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IVES 9 IVES Conference Series 9 International Congress on Grapevine and Wine Sciences 9 2ICGWS-2023 9 Reconstructing ancient microbial fermentation genomes from the wine residues of Herod, Roman king of Judea

Reconstructing ancient microbial fermentation genomes from the wine residues of Herod, Roman king of Judea

Abstract

The fortress of the Herodium, built towards the end of the first century BCE/ante Cristo, on the orders of Herod the Great, Roman client king of Judea, attests the expansion of Roman influence in the eastern Mediterranean. During archaeological excavations of the Herodium in 2017[1], a winery was discovered on the ground floor of the palace, with an assortment of clay vessels in situ, including large dolia – clay fermentation vessels each capable of fermenting up to 300-400 L of wine. Thanks to the recent progresses in the field of paleogenomics[2], we could analyse the organic material consistent with grape pomace at the bottom of these vessels, by extracting and sequencing the DNA using shotgun metagenomics and targeted capture, aiming for enrichment of DNA from fermentation associated microbes. After controlling for environmental and modern contamination, we successfully reconstructed and analysed the high-quality metagenome-assembled genomes (MAGs) from a phylogenetic and functional perspective. The phylogenetic signal of these ancient fermentation bacteria confirmed both their ancient origin and their affiliation to bacteria associated with wine fermentation. Gene functional analysis of the reconstructed fermentation-associated MAGs revealed an assortment of genes typically expected in lactic acid bacteria involved in wine fermentation, as well as genes involved in the production of wine spoilage compounds, especially in species typically viewed today as less desirable bacteria. Overall, our analysis brings a new appreciation of winemaking in Roman Judea and enriches our understanding of Roman accounts of flavouring wine with different herbs and aromatics, which may have been performed in part to mask the off-flavour compounds produced by bacterial wine spoilage genes.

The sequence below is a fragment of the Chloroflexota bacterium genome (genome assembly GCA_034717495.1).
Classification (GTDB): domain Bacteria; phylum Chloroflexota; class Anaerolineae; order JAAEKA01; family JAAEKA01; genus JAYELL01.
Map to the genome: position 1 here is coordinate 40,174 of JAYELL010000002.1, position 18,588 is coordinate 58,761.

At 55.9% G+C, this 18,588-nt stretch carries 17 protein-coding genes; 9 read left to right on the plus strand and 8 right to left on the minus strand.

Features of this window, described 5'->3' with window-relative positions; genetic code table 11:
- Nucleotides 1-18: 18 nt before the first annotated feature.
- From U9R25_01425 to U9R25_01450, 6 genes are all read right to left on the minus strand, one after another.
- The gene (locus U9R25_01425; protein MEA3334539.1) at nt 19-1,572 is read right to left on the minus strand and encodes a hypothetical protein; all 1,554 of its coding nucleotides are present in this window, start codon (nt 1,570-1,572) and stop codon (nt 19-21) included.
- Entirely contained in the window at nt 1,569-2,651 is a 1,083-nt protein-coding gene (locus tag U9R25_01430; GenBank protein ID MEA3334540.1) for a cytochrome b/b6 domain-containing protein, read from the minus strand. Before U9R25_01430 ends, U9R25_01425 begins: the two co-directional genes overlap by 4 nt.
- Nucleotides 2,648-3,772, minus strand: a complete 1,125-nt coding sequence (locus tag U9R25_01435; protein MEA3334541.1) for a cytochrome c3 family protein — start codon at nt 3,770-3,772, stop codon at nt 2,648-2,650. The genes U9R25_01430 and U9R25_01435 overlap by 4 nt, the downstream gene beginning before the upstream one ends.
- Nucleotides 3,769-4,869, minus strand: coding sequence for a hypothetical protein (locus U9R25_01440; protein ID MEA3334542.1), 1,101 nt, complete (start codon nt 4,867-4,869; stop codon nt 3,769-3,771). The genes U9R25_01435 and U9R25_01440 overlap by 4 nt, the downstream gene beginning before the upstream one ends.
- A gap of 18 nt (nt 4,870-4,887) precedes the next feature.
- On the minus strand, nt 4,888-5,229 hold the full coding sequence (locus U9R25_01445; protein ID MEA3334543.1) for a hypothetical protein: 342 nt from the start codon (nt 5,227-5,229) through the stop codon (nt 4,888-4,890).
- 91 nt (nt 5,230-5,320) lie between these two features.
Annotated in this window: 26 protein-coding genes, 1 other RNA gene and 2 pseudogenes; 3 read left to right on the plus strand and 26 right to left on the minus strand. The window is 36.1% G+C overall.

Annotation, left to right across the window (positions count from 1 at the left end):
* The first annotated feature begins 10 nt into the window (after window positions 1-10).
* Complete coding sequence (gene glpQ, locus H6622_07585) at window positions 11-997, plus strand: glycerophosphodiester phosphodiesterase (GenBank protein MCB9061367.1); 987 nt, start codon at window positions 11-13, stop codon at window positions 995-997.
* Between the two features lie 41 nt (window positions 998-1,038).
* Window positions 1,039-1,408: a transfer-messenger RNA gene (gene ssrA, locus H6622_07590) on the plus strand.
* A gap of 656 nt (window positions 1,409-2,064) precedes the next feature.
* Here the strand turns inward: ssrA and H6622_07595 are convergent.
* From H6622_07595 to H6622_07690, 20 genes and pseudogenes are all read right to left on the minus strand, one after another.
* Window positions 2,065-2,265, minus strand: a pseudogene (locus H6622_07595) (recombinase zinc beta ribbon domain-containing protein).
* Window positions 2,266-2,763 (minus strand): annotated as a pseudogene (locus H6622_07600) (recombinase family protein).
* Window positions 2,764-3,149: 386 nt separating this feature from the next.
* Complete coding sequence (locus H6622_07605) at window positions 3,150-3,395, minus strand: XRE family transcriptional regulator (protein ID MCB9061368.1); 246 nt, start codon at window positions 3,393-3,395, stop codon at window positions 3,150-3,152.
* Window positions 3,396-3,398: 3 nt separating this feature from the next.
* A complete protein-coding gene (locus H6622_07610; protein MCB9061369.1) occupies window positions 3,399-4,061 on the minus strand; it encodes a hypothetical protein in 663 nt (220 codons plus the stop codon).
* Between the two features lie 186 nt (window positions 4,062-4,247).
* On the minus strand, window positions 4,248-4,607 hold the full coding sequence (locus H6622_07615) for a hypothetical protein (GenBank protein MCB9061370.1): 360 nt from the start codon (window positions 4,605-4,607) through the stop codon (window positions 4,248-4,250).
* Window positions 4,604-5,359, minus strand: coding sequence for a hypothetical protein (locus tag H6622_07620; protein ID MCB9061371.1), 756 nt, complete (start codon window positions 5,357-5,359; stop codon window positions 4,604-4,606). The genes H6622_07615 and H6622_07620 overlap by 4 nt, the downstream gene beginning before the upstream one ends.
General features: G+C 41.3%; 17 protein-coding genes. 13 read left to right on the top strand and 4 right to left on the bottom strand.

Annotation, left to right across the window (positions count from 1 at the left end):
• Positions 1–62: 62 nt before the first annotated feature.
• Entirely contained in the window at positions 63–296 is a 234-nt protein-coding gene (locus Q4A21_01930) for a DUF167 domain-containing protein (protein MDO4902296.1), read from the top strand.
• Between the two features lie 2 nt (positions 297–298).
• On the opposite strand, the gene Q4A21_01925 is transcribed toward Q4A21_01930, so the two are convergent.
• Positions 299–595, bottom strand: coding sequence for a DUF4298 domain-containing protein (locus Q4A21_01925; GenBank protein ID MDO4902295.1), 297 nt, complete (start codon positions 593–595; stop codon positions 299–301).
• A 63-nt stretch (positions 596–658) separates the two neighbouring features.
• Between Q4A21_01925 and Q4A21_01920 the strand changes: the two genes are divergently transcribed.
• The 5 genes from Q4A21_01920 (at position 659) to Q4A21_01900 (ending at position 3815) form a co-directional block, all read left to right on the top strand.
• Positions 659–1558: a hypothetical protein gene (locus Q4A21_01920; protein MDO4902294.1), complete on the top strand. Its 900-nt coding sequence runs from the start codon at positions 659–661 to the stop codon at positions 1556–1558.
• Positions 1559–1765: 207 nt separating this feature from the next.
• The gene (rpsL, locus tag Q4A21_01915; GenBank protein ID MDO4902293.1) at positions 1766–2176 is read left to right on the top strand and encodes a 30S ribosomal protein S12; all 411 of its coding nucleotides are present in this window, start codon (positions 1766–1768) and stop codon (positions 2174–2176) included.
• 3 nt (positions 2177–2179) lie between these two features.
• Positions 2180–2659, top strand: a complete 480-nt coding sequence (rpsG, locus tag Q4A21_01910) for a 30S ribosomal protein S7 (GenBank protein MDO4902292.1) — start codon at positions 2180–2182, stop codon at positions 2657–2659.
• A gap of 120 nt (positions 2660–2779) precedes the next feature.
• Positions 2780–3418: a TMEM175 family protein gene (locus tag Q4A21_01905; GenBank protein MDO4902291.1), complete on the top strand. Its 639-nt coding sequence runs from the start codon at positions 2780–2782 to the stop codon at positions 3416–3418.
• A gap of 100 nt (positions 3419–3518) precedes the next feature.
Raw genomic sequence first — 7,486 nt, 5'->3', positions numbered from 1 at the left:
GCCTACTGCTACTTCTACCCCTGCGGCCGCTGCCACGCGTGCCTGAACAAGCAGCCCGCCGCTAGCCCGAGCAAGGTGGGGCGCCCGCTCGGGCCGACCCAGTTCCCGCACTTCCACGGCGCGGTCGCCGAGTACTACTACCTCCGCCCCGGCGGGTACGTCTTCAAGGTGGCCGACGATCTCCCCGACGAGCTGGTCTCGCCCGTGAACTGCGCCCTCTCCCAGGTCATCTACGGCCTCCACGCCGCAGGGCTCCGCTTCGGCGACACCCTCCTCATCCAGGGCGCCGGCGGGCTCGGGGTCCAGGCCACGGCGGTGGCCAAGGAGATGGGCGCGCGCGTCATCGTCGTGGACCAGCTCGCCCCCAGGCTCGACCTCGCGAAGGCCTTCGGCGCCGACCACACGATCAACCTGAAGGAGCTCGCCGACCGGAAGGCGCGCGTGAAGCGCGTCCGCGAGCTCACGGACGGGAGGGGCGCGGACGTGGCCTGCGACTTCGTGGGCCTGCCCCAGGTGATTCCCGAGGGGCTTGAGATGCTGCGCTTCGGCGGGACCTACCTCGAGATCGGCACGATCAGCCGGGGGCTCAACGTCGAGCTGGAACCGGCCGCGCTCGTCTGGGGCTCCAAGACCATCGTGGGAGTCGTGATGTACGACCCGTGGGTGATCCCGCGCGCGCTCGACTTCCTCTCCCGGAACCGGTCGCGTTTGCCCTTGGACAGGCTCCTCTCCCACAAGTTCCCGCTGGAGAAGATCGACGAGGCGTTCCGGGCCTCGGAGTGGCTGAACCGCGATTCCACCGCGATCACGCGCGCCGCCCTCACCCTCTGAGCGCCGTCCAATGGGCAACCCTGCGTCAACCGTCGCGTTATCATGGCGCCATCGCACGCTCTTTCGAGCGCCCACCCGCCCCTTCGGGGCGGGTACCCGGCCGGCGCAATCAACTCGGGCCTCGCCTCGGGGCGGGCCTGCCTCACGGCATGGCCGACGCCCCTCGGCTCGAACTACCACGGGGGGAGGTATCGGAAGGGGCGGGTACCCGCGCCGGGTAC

Acknowledgements:

Werner Siemens Foundation (PALEOBIOTECHNOLOGY, funding M.B. and C.W.) and Deutsche Forschungsgemeinschaft (Balance of the Microverse, EXC 2051 #390713860, funding M.B. and C.W.)

References:

  1. Porat, R., Kalman, Y., Chachy, R., terem, shulamit, Bar-Natan, R., Ecker, A., Ben-Gedalya, T., Drori, E., & Weiss, E. (2018). Herod’s Royal Winery and Wine Storage Facility in the Outer Structure of the Mountain Palace-Fortress at Herodium. Qadmoniot (156, 106–1)
  2. Orlando, L., Allaby, R., Skoglund, P., Der Sarkissian, C., Stockhammer, P. W., Ávila-Arcos, M. C., Fu, Q., Krause, J., Willerslev, E., Stone, A. C., & Warinner, C. (2021). Ancient DNA analysis. Nature Reviews Methods Primers, 1(1), 14, DOI 10.1038/s43586-020-00011-0

DOI:

Publication date: October 3, 2023

Issue: ICGWS 2023

Type: Article

Authors

Maxime Borry1,2, Tziona Ben Gedalya3, Herodion Expedition4, Alexander Herbig1, Christina Warinner1,5,6

1Max Planck Institute for Evolutionary Anthropology, Leipzig, Germany
2Leibniz Institute for Natural Product Research and Infection Biology, Hans Knöll Institute, Jena, Germany
3Eastern R&D Center, Ariel University, Ariel, Israel
4Hebrew University
5Faculty of Biological Sciences, Friedrich-Schiller University, Jena, Germany
6Department of Anthropology, Harvard University, Cambridge, MA, USA

Contact the author*

Keywords

roman, herod, judea, paleogenomics, metagenomics, genome, bacteria, ancient DNA

Tags

2ICGWS | ICGWS | ICGWS 2023 | IVES Conference Series

Citation

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